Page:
Friday, May 27, 2022

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High gas prices are not slowing down Memorial Day travel, early voting starts tomorrow in Nevada, and Oregon activists seek accountability for dioxin contamination in low-income Eugene.

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Education Secretary Cardona calls for action after the Texas massacre, Republicans block a domestic terrorism vote, and Secretary of State Blinken calls China the greatest challenger to U.S. and its allies.

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High-speed internet is being used to entice remote workers to rural communities, Georgia is offering Black women participation in a guaranteed income initiative, and under-resourced students in Montana get a boost toward graduation.

Advocates Urge Additional Funding for FL Home-Care Workers

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Wednesday, January 26, 2022   

Many health-care advocates tout the benefits of home-based care rather than sending loved ones to nursing homes or other facilities. For Medicaid recipients in Florida, however, home-based care can be difficult to find because of long waiting lists and high turnover among underpaid home-care workers. There's some hope that lawmakers in Congress could agree - and pass a new, "slimmed down" version of President Joe Biden's Build Back Better plan, with $150 billion for Home and Community-based Services.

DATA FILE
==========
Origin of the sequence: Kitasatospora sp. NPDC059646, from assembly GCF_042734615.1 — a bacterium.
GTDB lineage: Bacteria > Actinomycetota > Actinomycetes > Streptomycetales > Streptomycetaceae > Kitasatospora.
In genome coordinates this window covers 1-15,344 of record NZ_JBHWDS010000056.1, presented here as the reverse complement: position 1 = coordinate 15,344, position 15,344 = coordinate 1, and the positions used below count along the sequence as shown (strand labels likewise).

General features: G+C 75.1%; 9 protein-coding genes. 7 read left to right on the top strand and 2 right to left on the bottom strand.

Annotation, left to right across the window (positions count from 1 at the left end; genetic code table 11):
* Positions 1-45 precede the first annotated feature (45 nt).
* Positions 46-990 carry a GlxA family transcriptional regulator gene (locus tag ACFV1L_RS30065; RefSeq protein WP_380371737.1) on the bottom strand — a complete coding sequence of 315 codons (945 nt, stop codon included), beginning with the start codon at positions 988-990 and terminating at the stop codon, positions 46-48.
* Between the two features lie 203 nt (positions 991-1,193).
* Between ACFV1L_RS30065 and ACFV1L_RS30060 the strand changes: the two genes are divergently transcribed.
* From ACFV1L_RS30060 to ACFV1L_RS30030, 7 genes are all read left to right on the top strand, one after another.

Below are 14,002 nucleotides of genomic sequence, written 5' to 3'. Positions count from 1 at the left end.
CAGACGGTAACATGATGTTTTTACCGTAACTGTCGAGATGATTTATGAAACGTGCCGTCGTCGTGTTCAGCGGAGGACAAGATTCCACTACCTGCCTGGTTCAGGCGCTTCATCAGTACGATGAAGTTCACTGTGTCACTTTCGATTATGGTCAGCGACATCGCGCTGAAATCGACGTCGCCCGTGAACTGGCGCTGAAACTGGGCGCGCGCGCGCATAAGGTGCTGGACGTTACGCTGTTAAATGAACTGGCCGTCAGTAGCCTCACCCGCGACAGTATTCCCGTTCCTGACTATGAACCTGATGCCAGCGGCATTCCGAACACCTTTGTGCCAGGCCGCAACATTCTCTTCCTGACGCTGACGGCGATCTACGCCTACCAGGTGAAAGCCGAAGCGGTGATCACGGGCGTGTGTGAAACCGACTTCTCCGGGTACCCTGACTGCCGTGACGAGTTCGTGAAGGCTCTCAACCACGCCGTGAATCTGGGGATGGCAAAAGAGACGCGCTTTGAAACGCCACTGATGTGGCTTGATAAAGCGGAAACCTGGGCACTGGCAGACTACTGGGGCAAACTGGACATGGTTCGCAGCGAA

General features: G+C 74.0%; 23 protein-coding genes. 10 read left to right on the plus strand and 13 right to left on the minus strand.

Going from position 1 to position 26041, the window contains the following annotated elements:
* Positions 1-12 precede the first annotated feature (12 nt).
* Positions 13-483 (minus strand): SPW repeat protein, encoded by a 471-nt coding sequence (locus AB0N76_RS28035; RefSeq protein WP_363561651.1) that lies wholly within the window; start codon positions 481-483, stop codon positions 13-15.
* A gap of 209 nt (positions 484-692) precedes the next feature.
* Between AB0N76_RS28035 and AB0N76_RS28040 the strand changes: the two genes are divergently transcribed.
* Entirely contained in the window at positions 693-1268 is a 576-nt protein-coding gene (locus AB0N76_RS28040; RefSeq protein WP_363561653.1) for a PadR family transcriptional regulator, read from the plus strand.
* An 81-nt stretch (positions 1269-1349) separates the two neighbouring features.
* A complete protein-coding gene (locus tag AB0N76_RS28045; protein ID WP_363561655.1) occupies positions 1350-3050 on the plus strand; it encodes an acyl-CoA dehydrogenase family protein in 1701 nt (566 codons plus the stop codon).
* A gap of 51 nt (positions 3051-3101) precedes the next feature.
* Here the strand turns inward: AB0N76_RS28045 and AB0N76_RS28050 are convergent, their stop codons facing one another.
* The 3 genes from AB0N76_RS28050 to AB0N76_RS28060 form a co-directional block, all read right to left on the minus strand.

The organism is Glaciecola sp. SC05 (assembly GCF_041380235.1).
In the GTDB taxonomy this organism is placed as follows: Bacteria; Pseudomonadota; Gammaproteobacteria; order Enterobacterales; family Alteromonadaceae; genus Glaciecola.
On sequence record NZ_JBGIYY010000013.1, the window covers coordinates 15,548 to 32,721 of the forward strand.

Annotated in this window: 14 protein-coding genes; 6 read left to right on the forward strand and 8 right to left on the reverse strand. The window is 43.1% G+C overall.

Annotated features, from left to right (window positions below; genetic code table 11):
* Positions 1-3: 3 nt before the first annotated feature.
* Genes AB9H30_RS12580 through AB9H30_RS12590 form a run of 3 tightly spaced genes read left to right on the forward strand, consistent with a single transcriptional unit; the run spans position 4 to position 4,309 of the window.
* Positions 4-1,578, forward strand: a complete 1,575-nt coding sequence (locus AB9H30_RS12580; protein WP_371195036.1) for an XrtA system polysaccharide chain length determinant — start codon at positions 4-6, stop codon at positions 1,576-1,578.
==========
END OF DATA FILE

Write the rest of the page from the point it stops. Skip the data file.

Miriam Haramatz, founder and advocacy director for the Florida Health Justice Project, said the funding needs are critical because too many people are fending for themselves.

"One of our clients had to go days without services," she said. "She is in bed after a stroke; she needs aides to come and operate a Hoyer lift. She was going virtually every weekend without any aid."

Harmatz said caregivers often are paid less than $11 an hour to provide intense, round-the-clock care while juggling other duties. She said she sees an infusion of federal funding as a way to help states take people off wait lists, increase worker pay and provide other critical services.

Amber Christ, director of Health Policy and Advocacy for the group Justice in Aging, said chronic underfunding is making it difficult for Floridians to get the proper care they need where they want to receive it - at home with loved ones.

"From an older adult perspective," she said, "this lack of investment in home- and community-based services in effect pushes older adults into nursing facilities, unnecessarily."

Democrats in Tallahassee have put forward a bill to establish a Medicaid "buy-in" program for people between ages 16 and 64 who earn too much to qualify for Medicaid. They've also proposed a bill requiring the state's Social Services Estimating Conference to develop 'iBudget' enrollment and cost projections, so state economists can better track the number of folks on wait lists, which averages around 22,000.

Disclosure: Justice in Aging contributes to our fund for reporting on Civil Rights, Health Issues, Senior Issues, Social Justice. If you would like to help support news in the public interest, click here.


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